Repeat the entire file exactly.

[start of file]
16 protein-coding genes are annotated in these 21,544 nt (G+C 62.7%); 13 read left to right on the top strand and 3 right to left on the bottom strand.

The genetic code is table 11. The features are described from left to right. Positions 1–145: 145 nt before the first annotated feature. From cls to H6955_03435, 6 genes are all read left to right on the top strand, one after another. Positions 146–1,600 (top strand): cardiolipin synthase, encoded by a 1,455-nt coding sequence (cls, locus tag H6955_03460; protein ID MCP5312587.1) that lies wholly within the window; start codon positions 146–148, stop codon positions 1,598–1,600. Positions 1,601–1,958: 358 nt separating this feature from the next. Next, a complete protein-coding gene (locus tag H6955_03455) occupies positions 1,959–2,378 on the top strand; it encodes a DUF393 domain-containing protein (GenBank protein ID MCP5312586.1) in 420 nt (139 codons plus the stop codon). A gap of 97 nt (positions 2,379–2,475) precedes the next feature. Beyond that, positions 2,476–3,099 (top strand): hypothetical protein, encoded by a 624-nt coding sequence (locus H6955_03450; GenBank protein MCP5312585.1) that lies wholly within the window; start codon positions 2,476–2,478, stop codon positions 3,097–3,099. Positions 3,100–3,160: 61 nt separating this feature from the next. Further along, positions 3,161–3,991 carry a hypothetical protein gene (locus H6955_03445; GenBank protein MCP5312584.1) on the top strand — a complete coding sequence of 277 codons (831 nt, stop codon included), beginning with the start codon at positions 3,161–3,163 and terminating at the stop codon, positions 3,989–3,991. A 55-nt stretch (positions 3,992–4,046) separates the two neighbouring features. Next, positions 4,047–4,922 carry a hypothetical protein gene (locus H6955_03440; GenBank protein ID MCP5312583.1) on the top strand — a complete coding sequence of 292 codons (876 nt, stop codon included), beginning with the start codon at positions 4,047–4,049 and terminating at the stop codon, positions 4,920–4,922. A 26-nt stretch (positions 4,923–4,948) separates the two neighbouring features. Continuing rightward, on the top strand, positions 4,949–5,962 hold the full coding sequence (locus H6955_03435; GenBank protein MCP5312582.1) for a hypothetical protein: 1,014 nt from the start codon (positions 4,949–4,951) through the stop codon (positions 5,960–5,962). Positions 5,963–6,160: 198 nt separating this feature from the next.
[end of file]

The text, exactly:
16 protein-coding genes are annotated in these 21,544 nt (G+C 62.7%); 13 read left to right on the top strand and 3 right to left on the bottom strand.

The genetic code is table 11. The features are described from left to right. Positions 1–145: 145 nt before the first annotated feature. From cls to H6955_03435, 6 genes are all read left to right on the top strand, one after another. Positions 146–1,600 (top strand): cardiolipin synthase, encoded by a 1,455-nt coding sequence (cls, locus tag H6955_03460; protein ID MCP5312587.1) that lies wholly within the window; start codon positions 146–148, stop codon positions 1,598–1,600. Positions 1,601–1,958: 358 nt separating this feature from the next. Next, a complete protein-coding gene (locus tag H6955_03455) occupies positions 1,959–2,378 on the top strand; it encodes a DUF393 domain-containing protein (GenBank protein ID MCP5312586.1) in 420 nt (139 codons plus the stop codon). A gap of 97 nt (positions 2,379–2,475) precedes the next feature. Beyond that, positions 2,476–3,099 (top strand): hypothetical protein, encoded by a 624-nt coding sequence (locus H6955_03450; GenBank protein MCP5312585.1) that lies wholly within the window; start codon positions 2,476–2,478, stop codon positions 3,097–3,099. Positions 3,100–3,160: 61 nt separating this feature from the next. Further along, positions 3,161–3,991 carry a hypothetical protein gene (locus H6955_03445; GenBank protein MCP5312584.1) on the top strand — a complete coding sequence of 277 codons (831 nt, stop codon included), beginning with the start codon at positions 3,161–3,163 and terminating at the stop codon, positions 3,989–3,991. A 55-nt stretch (positions 3,992–4,046) separates the two neighbouring features. Next, positions 4,047–4,922 carry a hypothetical protein gene (locus H6955_03440; GenBank protein ID MCP5312583.1) on the top strand — a complete coding sequence of 292 codons (876 nt, stop codon included), beginning with the start codon at positions 4,047–4,049 and terminating at the stop codon, positions 4,920–4,922. A 26-nt stretch (positions 4,923–4,948) separates the two neighbouring features. Continuing rightward, on the top strand, positions 4,949–5,962 hold the full coding sequence (locus H6955_03435; GenBank protein MCP5312582.1) for a hypothetical protein: 1,014 nt from the start codon (positions 4,949–4,951) through the stop codon (positions 5,960–5,962). Positions 5,963–6,160: 198 nt separating this feature from the next.